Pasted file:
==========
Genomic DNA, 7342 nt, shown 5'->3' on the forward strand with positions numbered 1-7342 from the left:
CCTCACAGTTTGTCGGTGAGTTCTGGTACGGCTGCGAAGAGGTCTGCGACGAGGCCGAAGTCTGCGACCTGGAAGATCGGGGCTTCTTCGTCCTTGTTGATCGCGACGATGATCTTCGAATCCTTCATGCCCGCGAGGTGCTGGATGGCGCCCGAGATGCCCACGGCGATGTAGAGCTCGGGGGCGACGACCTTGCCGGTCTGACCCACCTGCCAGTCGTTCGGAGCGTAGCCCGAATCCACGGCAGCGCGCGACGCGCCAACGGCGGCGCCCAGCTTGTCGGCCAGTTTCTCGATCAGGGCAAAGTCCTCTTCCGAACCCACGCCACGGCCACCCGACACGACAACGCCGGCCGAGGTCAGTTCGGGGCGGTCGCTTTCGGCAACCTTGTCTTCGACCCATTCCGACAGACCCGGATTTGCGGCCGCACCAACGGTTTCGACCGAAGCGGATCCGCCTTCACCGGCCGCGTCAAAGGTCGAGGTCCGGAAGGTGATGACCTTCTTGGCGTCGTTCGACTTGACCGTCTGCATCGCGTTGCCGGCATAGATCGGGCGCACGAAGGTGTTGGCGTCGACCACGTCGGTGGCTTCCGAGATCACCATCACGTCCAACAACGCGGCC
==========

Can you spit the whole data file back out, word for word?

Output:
Genomic DNA, 7342 nt, shown 5'->3' on the forward strand with positions numbered 1-7342 from the left:
CCTCACAGTTTGTCGGTGAGTTCTGGTACGGCTGCGAAGAGGTCTGCGACGAGGCCGAAGTCTGCGACCTGGAAGATCGGGGCTTCTTCGTCCTTGTTGATCGCGACGATGATCTTCGAATCCTTCATGCCCGCGAGGTGCTGGATGGCGCCCGAGATGCCCACGGCGATGTAGAGCTCGGGGGCGACGACCTTGCCGGTCTGACCCACCTGCCAGTCGTTCGGAGCGTAGCCCGAATCCACGGCAGCGCGCGACGCGCCAACGGCGGCGCCCAGCTTGTCGGCCAGTTTCTCGATCAGGGCAAAGTCCTCTTCCGAACCCACGCCACGGCCACCCGACACGACAACGCCGGCCGAGGTCAGTTCGGGGCGGTCGCTTTCGGCAACCTTGTCTTCGACCCATTCCGACAGACCCGGATTTGCGGCCGCACCAACGGTTTCGACCGAAGCGGATCCGCCTTCACCGGCCGCGTCAAAGGTCGAGGTCCGGAAGGTGATGACCTTCTTGGCGTCGTTCGACTTGACCGTCTGCATCGCGTTGCCGGCATAGATCGGGCGCACGAAGGTGTTGGCGTCGACCACGTCGGTGGCTTCCGAGATCACCATCACGTCCAACAACGCGGCC